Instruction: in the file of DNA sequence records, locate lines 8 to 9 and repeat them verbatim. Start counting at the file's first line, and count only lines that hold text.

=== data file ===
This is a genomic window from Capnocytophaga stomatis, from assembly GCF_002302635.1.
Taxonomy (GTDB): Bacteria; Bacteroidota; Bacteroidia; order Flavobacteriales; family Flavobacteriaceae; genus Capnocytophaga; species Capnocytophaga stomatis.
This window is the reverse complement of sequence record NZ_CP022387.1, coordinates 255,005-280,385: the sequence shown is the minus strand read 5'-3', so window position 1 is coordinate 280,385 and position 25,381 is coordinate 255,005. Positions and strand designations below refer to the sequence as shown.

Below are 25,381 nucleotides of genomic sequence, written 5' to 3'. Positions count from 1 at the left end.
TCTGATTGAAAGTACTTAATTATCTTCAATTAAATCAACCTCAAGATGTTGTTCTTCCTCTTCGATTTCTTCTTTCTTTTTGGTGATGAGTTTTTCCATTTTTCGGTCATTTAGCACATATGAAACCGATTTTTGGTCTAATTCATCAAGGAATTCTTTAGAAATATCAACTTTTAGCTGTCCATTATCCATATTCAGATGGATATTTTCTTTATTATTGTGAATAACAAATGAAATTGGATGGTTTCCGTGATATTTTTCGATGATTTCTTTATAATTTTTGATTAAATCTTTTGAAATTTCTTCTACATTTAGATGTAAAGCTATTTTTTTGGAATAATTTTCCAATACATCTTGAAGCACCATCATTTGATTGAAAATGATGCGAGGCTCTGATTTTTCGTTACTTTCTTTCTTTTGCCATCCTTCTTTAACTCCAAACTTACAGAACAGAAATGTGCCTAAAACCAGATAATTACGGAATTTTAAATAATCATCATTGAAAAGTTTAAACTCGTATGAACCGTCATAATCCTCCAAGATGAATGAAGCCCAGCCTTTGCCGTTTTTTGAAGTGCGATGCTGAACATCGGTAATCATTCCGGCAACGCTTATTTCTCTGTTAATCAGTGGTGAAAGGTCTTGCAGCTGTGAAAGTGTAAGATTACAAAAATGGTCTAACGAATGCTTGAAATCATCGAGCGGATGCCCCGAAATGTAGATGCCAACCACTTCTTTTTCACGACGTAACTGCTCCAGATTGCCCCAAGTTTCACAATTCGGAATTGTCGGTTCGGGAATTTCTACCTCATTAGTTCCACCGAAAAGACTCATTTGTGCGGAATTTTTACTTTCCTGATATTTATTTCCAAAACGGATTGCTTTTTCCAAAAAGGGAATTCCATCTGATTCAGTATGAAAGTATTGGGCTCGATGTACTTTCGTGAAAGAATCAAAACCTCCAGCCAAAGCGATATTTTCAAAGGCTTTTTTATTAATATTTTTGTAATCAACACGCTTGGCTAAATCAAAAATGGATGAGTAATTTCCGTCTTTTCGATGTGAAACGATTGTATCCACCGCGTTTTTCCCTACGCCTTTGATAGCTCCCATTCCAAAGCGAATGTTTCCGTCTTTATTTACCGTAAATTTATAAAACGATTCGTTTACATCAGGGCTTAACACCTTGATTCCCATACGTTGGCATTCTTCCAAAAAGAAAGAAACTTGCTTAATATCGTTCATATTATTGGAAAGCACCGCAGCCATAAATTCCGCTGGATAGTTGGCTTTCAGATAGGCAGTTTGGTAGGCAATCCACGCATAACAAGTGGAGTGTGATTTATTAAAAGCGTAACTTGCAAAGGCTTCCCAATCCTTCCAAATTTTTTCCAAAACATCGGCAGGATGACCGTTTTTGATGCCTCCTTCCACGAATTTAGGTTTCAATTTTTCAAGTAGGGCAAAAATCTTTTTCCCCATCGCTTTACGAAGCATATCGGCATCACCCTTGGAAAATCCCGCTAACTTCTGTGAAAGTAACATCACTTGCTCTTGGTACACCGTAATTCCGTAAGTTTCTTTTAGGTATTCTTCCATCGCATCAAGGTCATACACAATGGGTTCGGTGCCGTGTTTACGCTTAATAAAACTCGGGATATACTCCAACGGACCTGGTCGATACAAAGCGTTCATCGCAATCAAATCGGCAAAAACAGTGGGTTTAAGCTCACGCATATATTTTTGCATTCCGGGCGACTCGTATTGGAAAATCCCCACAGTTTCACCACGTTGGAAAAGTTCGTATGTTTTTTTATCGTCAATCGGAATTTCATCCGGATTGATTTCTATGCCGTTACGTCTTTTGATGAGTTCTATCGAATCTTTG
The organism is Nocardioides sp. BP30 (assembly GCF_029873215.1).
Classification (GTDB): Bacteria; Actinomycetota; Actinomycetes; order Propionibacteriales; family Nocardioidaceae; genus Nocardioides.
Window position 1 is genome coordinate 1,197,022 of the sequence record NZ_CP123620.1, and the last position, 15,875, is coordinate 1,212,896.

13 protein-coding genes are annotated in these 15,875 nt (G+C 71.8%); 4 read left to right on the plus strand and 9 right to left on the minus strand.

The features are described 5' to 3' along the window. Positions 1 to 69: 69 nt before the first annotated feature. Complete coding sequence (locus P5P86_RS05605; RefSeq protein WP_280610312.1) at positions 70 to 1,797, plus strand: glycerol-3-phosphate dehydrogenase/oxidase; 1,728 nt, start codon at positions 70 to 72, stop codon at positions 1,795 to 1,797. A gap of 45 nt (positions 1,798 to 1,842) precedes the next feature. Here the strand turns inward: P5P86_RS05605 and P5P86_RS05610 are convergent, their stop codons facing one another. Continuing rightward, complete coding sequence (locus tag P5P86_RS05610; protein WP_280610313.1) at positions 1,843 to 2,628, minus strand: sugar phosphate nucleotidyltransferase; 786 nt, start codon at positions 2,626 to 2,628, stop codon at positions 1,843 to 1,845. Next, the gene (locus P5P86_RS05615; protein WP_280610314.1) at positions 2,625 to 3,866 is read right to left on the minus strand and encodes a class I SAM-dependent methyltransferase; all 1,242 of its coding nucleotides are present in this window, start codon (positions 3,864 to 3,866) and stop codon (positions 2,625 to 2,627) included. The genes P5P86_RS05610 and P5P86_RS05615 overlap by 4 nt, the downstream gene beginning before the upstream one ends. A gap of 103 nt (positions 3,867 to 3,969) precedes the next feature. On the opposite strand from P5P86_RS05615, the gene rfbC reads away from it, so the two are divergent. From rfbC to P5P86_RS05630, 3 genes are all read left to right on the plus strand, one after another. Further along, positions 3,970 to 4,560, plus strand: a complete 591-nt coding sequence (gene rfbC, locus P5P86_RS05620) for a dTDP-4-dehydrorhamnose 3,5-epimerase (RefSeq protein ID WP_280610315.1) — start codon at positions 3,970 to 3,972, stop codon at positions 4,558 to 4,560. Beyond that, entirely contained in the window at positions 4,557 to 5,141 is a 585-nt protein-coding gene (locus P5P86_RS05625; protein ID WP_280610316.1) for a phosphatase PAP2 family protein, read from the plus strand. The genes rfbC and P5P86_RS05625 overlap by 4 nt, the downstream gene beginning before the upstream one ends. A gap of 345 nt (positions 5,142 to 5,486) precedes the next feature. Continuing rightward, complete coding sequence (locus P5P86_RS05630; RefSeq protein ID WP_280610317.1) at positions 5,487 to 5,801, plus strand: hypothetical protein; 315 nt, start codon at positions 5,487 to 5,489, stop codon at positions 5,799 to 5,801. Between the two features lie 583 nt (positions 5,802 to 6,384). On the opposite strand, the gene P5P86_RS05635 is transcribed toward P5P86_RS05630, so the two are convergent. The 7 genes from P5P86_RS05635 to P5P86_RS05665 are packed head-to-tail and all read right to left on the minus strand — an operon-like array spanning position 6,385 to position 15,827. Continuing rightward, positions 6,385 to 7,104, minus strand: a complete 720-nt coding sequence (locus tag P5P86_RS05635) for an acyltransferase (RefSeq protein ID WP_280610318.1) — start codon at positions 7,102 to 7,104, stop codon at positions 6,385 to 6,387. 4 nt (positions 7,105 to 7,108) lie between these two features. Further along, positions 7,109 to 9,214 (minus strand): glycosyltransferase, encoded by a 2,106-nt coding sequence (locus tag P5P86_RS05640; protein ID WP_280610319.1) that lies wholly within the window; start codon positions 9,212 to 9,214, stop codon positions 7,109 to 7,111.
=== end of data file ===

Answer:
Window position 1 is genome coordinate 1,197,022 of the sequence record NZ_CP123620.1, and the last position, 15,875, is coordinate 1,212,896.

13 protein-coding genes are annotated in these 15,875 nt (G+C 71.8%); 4 read left to right on the plus strand and 9 right to left on the minus strand.